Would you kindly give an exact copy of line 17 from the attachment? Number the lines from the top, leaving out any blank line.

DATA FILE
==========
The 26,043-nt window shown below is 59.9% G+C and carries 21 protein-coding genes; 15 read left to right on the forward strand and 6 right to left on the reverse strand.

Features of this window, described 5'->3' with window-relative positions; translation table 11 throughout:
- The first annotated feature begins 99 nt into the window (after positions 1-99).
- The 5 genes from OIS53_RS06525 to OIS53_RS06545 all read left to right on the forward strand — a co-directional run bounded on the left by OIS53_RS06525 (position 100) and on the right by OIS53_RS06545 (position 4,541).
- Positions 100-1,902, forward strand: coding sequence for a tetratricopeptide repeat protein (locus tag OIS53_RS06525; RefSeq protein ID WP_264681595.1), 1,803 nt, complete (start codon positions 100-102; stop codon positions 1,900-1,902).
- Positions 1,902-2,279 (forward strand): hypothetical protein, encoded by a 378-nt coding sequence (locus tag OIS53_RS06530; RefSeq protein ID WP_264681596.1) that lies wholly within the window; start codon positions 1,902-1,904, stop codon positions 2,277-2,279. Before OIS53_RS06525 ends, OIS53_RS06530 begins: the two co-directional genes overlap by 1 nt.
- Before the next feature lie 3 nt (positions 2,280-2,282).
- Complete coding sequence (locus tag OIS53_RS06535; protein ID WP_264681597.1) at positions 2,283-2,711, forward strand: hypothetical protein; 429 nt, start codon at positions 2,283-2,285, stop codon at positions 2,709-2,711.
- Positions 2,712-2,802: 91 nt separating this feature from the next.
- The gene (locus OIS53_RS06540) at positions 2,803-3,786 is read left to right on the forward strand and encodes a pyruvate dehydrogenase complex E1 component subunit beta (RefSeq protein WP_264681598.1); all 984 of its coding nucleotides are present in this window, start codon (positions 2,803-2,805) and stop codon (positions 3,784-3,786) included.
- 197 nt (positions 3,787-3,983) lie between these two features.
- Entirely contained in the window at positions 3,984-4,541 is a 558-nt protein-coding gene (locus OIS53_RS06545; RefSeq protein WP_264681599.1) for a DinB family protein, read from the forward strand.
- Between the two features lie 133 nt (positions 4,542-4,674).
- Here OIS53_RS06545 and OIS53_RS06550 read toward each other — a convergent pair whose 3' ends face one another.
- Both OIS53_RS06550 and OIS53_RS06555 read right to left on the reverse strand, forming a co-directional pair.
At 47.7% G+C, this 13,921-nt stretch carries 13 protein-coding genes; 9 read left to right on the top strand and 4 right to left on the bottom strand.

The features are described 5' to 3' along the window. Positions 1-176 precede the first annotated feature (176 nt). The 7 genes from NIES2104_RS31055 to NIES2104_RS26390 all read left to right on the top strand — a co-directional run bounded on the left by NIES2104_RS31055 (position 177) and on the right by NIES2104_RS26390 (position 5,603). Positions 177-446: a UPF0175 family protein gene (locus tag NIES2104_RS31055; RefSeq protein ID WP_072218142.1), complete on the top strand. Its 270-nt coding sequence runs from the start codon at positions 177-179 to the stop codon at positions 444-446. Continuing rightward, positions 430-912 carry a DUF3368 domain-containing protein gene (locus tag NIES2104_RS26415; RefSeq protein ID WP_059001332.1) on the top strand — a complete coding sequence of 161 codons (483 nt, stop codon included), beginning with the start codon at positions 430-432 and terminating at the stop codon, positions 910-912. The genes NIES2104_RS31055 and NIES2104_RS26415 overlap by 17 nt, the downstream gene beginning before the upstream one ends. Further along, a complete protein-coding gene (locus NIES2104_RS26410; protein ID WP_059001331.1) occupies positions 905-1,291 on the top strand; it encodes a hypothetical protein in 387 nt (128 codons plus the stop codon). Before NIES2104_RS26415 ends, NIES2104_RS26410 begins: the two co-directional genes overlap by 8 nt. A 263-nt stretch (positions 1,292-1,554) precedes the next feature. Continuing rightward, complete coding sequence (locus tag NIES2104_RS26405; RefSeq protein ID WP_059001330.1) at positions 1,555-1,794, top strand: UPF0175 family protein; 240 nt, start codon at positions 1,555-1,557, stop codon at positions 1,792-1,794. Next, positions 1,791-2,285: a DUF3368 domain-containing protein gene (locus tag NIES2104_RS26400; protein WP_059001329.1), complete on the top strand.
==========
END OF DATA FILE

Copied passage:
The features are described 5' to 3' along the window. Positions 1-176 precede the first annotated feature (176 nt). The 7 genes from NIES2104_RS31055 to NIES2104_RS26390 all read left to right on the top strand — a co-directional run bounded on the left by NIES2104_RS31055 (position 177) and on the right by NIES2104_RS26390 (position 5,603). Positions 177-446: a UPF0175 family protein gene (locus tag NIES2104_RS31055; RefSeq protein ID WP_072218142.1), complete on the top strand. Its 270-nt coding sequence runs from the start codon at positions 177-179 to the stop codon at positions 444-446. Continuing rightward, positions 430-912 carry a DUF3368 domain-containing protein gene (locus tag NIES2104_RS26415; RefSeq protein ID WP_059001332.1) on the top strand — a complete coding sequence of 161 codons (483 nt, stop codon included), beginning with the start codon at positions 430-432 and terminating at the stop codon, positions 910-912. The genes NIES2104_RS31055 and NIES2104_RS26415 overlap by 17 nt, the downstream gene beginning before the upstream one ends. Further along, a complete protein-coding gene (locus NIES2104_RS26410; protein ID WP_059001331.1) occupies positions 905-1,291 on the top strand; it encodes a hypothetical protein in 387 nt (128 codons plus the stop codon). Before NIES2104_RS26415 ends, NIES2104_RS26410 begins: the two co-directional genes overlap by 8 nt. A 263-nt stretch (positions 1,292-1,554) precedes the next feature. Continuing rightward, complete coding sequence (locus tag NIES2104_RS26405; RefSeq protein ID WP_059001330.1) at positions 1,555-1,794, top strand: UPF0175 family protein; 240 nt, start codon at positions 1,555-1,557, stop codon at positions 1,792-1,794. Next, positions 1,791-2,285: a DUF3368 domain-containing protein gene (locus tag NIES2104_RS26400; protein WP_059001329.1), complete on the top strand.